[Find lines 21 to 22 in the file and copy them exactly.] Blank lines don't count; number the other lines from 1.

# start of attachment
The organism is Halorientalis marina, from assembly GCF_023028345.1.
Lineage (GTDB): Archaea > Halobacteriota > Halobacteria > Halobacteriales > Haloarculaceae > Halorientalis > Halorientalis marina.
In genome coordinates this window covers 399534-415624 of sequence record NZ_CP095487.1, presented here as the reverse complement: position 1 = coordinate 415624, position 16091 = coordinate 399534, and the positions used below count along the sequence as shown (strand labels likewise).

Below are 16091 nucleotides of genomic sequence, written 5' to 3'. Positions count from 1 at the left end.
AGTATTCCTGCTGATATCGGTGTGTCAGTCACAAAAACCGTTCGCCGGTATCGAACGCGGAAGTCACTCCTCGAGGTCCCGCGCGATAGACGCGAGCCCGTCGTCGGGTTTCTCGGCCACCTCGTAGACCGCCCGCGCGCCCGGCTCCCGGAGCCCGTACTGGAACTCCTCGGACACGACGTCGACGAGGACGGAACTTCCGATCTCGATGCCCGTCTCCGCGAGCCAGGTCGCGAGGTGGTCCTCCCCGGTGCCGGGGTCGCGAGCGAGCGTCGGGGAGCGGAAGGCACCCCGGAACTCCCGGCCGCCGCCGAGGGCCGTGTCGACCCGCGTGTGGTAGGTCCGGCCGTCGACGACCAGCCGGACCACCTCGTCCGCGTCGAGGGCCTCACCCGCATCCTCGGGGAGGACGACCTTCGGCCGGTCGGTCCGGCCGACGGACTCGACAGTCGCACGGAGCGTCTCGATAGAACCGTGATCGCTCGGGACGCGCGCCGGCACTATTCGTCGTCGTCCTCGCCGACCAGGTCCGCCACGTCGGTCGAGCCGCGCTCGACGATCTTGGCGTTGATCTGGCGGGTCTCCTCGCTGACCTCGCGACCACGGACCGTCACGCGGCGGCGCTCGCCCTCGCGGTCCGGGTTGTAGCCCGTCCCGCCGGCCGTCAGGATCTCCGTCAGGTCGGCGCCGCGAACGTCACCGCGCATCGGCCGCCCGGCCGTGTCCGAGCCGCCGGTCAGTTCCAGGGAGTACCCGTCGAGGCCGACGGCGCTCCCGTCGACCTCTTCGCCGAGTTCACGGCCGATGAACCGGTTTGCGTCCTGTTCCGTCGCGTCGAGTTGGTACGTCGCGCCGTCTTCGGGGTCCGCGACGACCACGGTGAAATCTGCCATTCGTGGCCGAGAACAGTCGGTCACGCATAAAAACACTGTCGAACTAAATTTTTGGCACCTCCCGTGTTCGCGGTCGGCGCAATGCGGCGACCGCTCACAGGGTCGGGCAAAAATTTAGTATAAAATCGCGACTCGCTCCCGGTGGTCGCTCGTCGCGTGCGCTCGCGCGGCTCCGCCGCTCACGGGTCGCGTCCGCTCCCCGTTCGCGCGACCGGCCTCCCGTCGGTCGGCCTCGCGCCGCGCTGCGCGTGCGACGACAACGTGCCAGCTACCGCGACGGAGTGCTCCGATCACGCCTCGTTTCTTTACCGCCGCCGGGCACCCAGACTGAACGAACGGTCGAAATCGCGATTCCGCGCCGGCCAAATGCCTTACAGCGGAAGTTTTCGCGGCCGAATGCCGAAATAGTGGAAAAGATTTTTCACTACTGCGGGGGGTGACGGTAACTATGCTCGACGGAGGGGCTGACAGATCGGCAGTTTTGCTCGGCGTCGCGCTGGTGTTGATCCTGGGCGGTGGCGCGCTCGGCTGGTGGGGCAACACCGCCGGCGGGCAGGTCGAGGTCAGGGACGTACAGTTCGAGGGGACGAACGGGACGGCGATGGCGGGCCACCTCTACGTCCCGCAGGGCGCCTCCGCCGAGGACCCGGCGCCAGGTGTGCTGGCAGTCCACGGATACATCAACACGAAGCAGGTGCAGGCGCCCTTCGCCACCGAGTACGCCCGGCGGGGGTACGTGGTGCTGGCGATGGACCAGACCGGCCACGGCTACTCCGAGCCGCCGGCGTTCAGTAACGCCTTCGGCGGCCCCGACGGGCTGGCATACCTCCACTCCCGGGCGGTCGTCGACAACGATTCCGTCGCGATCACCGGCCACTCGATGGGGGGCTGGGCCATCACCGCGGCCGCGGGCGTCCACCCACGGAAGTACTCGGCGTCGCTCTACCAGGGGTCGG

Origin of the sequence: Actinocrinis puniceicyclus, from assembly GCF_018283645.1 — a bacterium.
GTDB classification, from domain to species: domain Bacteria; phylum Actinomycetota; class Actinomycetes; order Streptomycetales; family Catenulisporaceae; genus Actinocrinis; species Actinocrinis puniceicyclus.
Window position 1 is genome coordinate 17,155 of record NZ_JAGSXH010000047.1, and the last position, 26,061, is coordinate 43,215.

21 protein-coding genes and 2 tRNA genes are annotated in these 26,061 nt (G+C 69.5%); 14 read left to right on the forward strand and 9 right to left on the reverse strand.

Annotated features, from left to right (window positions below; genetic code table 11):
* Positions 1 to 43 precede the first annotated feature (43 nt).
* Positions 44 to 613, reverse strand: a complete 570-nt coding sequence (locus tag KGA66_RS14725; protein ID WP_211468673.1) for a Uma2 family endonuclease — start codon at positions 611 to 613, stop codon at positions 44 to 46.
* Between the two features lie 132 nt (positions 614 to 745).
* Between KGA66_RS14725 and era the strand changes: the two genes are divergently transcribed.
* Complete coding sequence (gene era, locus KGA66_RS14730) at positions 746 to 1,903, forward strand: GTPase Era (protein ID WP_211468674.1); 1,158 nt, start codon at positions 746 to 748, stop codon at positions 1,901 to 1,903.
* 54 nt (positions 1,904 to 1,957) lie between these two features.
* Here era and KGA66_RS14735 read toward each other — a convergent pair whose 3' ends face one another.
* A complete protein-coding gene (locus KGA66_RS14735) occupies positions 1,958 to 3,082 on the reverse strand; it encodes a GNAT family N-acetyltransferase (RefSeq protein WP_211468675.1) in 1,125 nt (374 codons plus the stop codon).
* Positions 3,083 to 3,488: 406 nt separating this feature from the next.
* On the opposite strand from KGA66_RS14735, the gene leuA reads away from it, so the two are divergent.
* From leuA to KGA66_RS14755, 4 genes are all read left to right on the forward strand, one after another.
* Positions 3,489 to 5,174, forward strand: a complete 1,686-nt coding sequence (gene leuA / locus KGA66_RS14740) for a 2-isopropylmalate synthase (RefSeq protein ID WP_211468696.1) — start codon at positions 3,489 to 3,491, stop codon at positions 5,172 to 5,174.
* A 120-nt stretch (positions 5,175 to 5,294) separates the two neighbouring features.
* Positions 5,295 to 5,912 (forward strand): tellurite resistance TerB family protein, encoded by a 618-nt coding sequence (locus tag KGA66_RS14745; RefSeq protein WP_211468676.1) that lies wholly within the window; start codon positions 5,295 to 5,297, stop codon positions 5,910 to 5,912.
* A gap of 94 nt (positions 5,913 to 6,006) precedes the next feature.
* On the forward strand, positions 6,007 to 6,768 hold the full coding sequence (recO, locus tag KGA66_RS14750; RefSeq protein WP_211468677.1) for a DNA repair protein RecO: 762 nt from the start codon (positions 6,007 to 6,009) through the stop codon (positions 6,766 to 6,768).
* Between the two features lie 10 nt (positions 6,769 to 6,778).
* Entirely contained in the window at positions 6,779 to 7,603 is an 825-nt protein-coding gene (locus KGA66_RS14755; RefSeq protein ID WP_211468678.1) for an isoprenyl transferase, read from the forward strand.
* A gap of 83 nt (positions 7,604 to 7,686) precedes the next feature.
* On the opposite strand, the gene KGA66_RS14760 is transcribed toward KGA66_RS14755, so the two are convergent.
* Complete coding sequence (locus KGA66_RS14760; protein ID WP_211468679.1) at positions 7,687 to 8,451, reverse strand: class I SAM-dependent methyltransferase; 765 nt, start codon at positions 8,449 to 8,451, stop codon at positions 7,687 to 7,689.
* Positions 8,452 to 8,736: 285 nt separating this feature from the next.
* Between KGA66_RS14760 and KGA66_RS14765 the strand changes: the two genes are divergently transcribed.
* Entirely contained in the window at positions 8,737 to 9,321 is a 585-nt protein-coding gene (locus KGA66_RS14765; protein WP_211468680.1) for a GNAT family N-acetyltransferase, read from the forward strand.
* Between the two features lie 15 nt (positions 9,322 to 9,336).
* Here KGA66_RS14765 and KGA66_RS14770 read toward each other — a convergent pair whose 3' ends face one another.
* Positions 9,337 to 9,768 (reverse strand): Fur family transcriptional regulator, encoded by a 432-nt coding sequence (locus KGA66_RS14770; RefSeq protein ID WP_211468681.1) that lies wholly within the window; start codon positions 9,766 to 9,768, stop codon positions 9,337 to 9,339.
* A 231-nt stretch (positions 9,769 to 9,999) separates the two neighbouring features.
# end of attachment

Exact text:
* From leuA to KGA66_RS14755, 4 genes are all read left to right on the forward strand, one after another.
* Positions 3,489 to 5,174, forward strand: a complete 1,686-nt coding sequence (gene leuA / locus KGA66_RS14740) for a 2-isopropylmalate synthase (RefSeq protein ID WP_211468696.1) — start codon at positions 3,489 to 3,491, stop codon at positions 5,172 to 5,174.